Judge Dismisses Publicity Rights Lawsuit by Former NFL Players

A federal judge in Minnesota nixed a lawsuit brought by three former NFL players Fred Dryer (LA Rams), Elvin Bethea (Houston Oilers), and Ed White (Minnesota Vikings) who claimed that the NFL violated their publicity rights in using video clips of them playing football.  The players had opted out of a $50 million settlement offered in a class action suit over publicity rights of athletes.

U.S. District Judge Paul Magnuson found the NFL Films’ productions that featured game footage of Ram, Oilers, and Vikings were not about Dryer, Bethea, and White exclusively although they were shown on field, mentioned by name, and interviewed.  Judge Magnuson continued that the films were noncommercial speech protected under the First Amendment even if it might have enhanced the NFL brand.  In balancing the NFL’s freedom of speech and the players’ publicity rights, the judge found the scale tipped in favor of the NFL’s interest.

Further, the decision stated that because the films were “reporting factual data” which is one of the specific exceptions to publicity rights, for example, under California law that was applicable in this case, the use was permissible.  Judge Magnuson wrote that “[t]he productions’ use of music, narration, and camera angles may [have] dramatize[d] those games, but the productions d[id] not convey information other than true information about ‘real-world football games.’”  He also reasoned that because the former players knew that the games were recorded for subsequent use and voluntarily gave interviews, they effectively authorized the use.  Judge Magnuson concluded that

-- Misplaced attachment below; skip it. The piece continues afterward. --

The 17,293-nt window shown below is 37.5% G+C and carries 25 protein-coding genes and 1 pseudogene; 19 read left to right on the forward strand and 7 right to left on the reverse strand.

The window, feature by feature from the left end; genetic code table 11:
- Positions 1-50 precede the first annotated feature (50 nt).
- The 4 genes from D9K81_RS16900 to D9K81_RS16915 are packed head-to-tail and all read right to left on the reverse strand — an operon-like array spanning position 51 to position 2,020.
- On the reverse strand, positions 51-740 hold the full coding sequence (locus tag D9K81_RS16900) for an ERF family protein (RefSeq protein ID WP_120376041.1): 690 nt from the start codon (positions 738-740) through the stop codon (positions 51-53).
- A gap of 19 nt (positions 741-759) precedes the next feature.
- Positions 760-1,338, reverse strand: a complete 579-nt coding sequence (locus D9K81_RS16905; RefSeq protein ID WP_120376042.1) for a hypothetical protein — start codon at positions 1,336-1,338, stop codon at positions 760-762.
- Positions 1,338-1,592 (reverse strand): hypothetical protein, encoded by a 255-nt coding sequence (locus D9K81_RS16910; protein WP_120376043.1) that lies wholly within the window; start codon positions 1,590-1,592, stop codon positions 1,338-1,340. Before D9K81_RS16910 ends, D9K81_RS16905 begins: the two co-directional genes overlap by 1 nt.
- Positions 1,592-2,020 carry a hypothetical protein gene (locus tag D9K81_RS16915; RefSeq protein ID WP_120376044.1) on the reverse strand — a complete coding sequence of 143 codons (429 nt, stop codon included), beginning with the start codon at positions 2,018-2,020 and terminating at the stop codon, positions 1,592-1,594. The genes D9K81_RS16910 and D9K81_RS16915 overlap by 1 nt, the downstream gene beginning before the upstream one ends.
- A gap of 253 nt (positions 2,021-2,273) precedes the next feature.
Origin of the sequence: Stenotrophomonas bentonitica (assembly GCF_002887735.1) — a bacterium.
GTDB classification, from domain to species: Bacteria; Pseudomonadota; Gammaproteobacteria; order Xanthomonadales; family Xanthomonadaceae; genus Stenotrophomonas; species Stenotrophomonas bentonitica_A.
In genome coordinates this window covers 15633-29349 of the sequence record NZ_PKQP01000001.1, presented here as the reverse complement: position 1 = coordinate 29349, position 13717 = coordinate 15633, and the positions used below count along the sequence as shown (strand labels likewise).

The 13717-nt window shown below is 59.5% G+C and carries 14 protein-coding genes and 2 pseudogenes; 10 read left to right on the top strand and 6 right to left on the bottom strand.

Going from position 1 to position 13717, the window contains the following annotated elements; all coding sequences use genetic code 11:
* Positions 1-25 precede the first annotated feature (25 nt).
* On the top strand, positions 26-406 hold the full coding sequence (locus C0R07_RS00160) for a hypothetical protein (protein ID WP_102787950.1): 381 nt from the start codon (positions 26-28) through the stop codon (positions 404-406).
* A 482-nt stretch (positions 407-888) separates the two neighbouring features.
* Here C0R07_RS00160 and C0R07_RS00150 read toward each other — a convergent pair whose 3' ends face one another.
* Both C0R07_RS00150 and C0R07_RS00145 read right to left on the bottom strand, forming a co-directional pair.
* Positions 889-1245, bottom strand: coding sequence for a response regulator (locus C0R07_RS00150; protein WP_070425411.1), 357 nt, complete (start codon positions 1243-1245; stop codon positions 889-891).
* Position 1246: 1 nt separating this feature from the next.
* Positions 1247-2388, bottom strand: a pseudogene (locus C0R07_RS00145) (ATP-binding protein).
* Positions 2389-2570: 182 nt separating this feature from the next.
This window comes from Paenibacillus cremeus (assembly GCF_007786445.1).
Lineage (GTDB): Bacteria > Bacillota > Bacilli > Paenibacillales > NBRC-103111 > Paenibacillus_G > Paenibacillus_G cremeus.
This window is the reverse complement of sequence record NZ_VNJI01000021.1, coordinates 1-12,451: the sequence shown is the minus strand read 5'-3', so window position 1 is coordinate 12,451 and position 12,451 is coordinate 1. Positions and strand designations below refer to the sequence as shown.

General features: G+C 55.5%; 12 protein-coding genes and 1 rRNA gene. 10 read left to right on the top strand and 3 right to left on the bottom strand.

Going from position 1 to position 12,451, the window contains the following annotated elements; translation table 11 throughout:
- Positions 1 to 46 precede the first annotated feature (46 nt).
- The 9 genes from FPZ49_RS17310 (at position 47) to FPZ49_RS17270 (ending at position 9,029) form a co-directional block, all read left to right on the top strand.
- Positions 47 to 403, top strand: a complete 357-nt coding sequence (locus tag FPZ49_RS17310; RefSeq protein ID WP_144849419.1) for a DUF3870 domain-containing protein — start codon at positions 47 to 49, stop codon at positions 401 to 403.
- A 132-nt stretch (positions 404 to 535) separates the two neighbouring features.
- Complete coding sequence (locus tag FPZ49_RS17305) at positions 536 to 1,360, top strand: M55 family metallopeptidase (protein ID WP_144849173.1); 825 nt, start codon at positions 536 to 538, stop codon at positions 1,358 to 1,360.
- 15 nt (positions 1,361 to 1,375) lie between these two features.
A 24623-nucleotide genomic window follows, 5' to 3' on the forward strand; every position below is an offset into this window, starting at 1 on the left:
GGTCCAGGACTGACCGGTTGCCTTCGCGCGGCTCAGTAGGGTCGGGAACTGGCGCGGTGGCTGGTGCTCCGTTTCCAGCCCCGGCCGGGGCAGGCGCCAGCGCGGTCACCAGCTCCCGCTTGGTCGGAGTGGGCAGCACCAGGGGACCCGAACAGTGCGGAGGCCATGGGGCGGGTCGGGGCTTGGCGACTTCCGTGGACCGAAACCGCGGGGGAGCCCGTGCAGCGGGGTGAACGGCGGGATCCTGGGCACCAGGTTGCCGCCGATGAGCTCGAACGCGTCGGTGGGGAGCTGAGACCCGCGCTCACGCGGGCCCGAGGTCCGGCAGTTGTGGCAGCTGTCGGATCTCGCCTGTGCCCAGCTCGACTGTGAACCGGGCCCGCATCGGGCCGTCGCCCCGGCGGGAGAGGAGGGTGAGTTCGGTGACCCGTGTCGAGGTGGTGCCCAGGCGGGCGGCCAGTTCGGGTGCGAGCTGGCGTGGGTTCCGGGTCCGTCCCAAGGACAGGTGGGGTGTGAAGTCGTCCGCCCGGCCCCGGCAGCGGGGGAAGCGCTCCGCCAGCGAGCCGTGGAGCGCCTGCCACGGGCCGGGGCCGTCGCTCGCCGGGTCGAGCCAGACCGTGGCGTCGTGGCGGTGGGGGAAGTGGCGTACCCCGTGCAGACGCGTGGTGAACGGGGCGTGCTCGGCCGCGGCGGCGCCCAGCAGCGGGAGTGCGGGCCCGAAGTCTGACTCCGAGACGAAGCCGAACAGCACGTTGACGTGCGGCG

“[t]he NFL’s valid copyright in the game footage foreclose[d] Plaintiffs’ publicity claims.”

While this decision is not binding on the O’Bannon case before the Ninth Circuit Court of Appeals, it certainly shades a favorable light on the case for the NCAA.

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